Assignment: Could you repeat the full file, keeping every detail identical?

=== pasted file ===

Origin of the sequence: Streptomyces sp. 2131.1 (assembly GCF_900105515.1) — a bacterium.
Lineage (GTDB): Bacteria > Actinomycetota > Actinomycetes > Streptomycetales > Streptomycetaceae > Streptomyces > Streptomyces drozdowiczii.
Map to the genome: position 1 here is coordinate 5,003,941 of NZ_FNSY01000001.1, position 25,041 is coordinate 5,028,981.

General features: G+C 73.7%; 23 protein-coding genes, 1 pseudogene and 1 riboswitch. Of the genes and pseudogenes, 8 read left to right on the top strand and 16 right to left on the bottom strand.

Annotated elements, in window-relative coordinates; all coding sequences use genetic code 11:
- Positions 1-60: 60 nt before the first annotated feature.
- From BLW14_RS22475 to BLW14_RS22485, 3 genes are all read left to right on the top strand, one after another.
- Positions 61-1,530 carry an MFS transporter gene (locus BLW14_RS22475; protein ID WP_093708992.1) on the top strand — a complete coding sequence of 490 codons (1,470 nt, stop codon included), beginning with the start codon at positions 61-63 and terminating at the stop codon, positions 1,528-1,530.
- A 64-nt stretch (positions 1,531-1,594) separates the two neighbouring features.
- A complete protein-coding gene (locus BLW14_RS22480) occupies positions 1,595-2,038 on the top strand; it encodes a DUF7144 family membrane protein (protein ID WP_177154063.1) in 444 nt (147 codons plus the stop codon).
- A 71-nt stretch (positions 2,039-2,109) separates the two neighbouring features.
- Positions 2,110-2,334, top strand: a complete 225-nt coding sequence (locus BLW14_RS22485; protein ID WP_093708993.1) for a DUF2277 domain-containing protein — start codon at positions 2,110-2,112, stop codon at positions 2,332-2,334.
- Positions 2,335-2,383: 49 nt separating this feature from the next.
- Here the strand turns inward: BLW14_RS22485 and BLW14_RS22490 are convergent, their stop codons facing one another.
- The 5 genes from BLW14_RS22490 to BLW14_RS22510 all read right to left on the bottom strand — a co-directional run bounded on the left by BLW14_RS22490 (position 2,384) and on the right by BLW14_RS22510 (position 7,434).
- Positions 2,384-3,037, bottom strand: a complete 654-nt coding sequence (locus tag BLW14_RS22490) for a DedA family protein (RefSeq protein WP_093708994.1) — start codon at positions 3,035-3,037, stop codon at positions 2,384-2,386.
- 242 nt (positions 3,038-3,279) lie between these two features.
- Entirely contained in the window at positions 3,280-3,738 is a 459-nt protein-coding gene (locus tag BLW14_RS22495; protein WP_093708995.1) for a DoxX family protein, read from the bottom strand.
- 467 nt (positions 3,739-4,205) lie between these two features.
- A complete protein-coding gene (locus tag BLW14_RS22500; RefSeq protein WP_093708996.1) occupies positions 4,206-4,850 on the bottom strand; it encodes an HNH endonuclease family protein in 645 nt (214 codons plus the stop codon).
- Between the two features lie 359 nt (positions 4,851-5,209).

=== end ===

Origin of the sequence: Streptomyces sp. 2131.1 (assembly GCF_900105515.1) — a bacterium.
Lineage (GTDB): Bacteria > Actinomycetota > Actinomycetes > Streptomycetales > Streptomycetaceae > Streptomyces > Streptomyces drozdowiczii.
Map to the genome: position 1 here is coordinate 5,003,941 of NZ_FNSY01000001.1, position 25,041 is coordinate 5,028,981.

General features: G+C 73.7%; 23 protein-coding genes, 1 pseudogene and 1 riboswitch. Of the genes and pseudogenes, 8 read left to right on the top strand and 16 right to left on the bottom strand.

Annotated elements, in window-relative coordinates; all coding sequences use genetic code 11:
- Positions 1-60: 60 nt before the first annotated feature.
- From BLW14_RS22475 to BLW14_RS22485, 3 genes are all read left to right on the top strand, one after another.
- Positions 61-1,530 carry an MFS transporter gene (locus BLW14_RS22475; protein ID WP_093708992.1) on the top strand — a complete coding sequence of 490 codons (1,470 nt, stop codon included), beginning with the start codon at positions 61-63 and terminating at the stop codon, positions 1,528-1,530.
- A 64-nt stretch (positions 1,531-1,594) separates the two neighbouring features.
- A complete protein-coding gene (locus BLW14_RS22480) occupies positions 1,595-2,038 on the top strand; it encodes a DUF7144 family membrane protein (protein ID WP_177154063.1) in 444 nt (147 codons plus the stop codon).
- A 71-nt stretch (positions 2,039-2,109) separates the two neighbouring features.
- Positions 2,110-2,334, top strand: a complete 225-nt coding sequence (locus BLW14_RS22485; protein ID WP_093708993.1) for a DUF2277 domain-containing protein — start codon at positions 2,110-2,112, stop codon at positions 2,332-2,334.
- Positions 2,335-2,383: 49 nt separating this feature from the next.
- Here the strand turns inward: BLW14_RS22485 and BLW14_RS22490 are convergent, their stop codons facing one another.
- The 5 genes from BLW14_RS22490 to BLW14_RS22510 all read right to left on the bottom strand — a co-directional run bounded on the left by BLW14_RS22490 (position 2,384) and on the right by BLW14_RS22510 (position 7,434).
- Positions 2,384-3,037, bottom strand: a complete 654-nt coding sequence (locus tag BLW14_RS22490) for a DedA family protein (RefSeq protein WP_093708994.1) — start codon at positions 3,035-3,037, stop codon at positions 2,384-2,386.
- 242 nt (positions 3,038-3,279) lie between these two features.
- Entirely contained in the window at positions 3,280-3,738 is a 459-nt protein-coding gene (locus tag BLW14_RS22495; protein WP_093708995.1) for a DoxX family protein, read from the bottom strand.
- 467 nt (positions 3,739-4,205) lie between these two features.
- A complete protein-coding gene (locus tag BLW14_RS22500; RefSeq protein WP_093708996.1) occupies positions 4,206-4,850 on the bottom strand; it encodes an HNH endonuclease family protein in 645 nt (214 codons plus the stop codon).
- Between the two features lie 359 nt (positions 4,851-5,209).